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German Faith Movement

From Wikipedia, the free encyclopedia

The German Faith Movement (Deutsche Glaubensbewegung) was a religious movement in Nazi Germany (1933–1945), closely associated with University of Tübingen professor Jakob Wilhelm Hauer. The movement sought to move Germany away from Christianity towards a religion based on Germanic paganism and Nazi ideas.[1]

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Transcription

Contents

History

The movement's ceremonies involved sermons, German classical music and political hymns.

In his 1936 essay "Wotan" Swiss psychologist Carl Jung speaks of Ergriffenheit, explained in the English version as "a state of being seized or possessed",[2] and characterizes Germany as "infected... rolling towards perdition".[3] However, Jung sees the German Faith Movement as "decent and well-meaning people who honestly admit their Ergriffenheit and try to come to terms with this new and undeniable fact." He commends Hauer's book Deutsche Gottschau as an attempt "to build a bridge between the dark forces of life and the shining world of historical ideas".[4]

The movement had around 200,000 followers at its height (less than 0.3% of the population). Following the Nazi accession to power, it obtained rights of civil tolerance from Rudolf Hess, but never the preferential treatment from the Nazi state for which Hauer campaigned.

The development of the German Faith Movement revolved around:

  • the propagation of the 'blood and soil' ideology
  • the syncretism of Christian ceremonies with pagan equivalents; the most favored pagan deity being the sun, as can be seen from the flag of the faith movement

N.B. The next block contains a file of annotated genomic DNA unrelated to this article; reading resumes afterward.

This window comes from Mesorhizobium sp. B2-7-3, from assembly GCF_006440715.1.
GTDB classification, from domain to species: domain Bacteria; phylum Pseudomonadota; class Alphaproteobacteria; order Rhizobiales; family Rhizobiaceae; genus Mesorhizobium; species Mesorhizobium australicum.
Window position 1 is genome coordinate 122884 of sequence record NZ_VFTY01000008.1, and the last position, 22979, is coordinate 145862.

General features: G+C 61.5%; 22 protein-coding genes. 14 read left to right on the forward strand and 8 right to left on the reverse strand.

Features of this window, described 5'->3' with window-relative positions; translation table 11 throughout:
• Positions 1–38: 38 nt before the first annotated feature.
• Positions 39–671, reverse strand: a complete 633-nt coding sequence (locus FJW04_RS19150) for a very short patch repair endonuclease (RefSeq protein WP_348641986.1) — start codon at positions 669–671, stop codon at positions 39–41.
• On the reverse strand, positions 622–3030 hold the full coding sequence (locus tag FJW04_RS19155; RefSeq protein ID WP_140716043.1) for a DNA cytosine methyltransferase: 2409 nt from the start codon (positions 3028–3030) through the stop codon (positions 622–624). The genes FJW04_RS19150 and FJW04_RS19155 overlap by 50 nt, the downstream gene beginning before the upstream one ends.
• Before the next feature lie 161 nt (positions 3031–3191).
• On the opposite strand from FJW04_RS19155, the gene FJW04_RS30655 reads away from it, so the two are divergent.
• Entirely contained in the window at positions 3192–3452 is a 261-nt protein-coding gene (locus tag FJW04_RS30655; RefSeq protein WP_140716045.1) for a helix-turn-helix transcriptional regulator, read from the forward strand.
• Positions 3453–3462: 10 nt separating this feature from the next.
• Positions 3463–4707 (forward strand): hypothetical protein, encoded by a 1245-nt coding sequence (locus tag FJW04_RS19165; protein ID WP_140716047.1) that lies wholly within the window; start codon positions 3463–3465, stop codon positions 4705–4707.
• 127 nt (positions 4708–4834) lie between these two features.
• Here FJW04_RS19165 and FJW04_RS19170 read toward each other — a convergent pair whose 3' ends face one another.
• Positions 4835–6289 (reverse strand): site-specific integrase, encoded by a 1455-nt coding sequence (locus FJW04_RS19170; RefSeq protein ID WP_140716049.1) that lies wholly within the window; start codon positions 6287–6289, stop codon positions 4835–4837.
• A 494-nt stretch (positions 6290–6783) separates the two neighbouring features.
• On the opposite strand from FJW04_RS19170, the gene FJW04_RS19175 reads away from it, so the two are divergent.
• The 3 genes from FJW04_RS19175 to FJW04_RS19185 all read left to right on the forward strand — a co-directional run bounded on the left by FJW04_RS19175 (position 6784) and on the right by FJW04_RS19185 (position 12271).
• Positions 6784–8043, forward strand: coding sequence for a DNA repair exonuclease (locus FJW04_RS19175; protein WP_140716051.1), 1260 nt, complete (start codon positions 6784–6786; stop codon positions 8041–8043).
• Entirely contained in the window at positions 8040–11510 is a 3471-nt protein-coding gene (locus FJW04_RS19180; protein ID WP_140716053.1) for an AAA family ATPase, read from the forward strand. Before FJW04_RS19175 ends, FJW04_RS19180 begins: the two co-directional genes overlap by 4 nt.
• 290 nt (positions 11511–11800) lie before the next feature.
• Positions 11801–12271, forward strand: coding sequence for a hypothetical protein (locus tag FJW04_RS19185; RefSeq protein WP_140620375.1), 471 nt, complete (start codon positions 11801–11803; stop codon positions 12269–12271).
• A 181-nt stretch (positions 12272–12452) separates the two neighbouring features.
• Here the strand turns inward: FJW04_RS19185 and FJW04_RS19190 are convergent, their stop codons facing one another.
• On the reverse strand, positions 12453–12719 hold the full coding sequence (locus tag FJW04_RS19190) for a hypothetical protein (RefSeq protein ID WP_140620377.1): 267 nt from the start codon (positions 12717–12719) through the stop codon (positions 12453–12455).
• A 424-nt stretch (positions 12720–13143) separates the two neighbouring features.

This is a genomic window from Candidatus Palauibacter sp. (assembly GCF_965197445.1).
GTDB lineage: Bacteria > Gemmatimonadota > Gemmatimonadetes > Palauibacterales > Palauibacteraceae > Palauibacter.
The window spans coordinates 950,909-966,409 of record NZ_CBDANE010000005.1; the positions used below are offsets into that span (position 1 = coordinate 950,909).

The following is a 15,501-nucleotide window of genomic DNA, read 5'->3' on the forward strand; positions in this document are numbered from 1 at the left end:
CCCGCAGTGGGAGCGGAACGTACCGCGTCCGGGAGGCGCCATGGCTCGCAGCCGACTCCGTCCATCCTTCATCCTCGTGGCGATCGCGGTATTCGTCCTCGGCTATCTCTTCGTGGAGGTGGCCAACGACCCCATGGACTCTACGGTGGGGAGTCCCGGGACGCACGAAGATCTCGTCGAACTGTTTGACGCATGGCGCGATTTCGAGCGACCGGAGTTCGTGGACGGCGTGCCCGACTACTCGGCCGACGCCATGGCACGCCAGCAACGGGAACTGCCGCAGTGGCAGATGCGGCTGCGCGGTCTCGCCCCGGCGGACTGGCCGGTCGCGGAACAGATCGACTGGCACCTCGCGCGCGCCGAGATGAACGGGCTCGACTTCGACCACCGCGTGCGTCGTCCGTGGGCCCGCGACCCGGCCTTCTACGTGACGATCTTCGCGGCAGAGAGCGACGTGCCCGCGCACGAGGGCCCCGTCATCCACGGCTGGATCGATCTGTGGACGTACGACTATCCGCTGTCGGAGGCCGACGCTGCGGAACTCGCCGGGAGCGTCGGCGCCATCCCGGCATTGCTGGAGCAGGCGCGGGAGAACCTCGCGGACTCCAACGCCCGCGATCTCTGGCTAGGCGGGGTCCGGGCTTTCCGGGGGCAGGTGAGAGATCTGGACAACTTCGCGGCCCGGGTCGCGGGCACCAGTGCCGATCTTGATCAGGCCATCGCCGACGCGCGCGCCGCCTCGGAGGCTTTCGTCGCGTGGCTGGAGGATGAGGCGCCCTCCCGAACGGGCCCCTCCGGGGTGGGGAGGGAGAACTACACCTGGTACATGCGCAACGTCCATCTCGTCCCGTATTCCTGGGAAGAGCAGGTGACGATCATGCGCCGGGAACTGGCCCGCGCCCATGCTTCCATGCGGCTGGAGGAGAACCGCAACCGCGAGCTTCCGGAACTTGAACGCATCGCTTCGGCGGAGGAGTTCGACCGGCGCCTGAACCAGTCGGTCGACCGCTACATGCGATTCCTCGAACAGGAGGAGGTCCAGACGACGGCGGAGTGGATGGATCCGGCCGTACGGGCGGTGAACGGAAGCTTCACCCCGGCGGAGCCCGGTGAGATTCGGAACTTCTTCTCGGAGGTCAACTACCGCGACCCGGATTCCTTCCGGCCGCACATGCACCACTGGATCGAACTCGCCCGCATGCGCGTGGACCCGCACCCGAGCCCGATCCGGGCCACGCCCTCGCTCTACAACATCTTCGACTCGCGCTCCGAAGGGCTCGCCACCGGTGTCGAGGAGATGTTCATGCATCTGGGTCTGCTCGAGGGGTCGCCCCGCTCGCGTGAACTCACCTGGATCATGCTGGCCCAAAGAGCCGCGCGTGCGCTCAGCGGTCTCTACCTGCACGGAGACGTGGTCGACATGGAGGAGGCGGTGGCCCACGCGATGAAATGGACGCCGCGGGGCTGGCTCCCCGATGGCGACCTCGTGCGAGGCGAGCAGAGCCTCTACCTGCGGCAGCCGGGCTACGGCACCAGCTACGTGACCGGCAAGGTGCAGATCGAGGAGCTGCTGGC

• the cult of Hitler's personality.
  • the spread of Norse paganism throughout Germany.

Similar movements have remained active in Germany since 1945 outside mainstream educational and social structures.

See also

References

  1. ^ Richard Bonney (15 June 2009). Confronting the Nazi War on Christianity: The Kulturkampf Newsletters, 1936-1939. Peter Lang. pp. 62, 73. ISBN 978-3-03911-904-2. Retrieved 13 March 2013.
  2. ^ Jung, Carl G. (1970); Collected Works, Volume 10; Routledge & Kegan Paul, London; ISBN 0-7100-1640-9; p 184.
  3. ^ Jung, p. 185.
  4. ^ Jung, p 190 - 191.

Sources

  • Hauer, William et al. (1937); Germany's New Religion: The German Faith Movement; London, George Allen & Unwin Ltd. Written with Karl Heim & Karl Adam; trans. from German by T.S.K. Scott-Craig & R.E. Davies.
  • Nanko, Ulrich (1993); Die Deutsche Glaubensbewegung. Eine historische und soziologische Untersuchung (German: the German Faith Movement - a historical and sociological examination); Religionswissenschaftliche Reihe Bd. 4. Diagonal, Marburg (Lahn). ISBN 3-927165-16-6
  • Poewe, Karla (2005); New Religions and the Nazis; Routledge. ISBN 0-415-29024-4
This page was last edited on 21 October 2019, at 12:48
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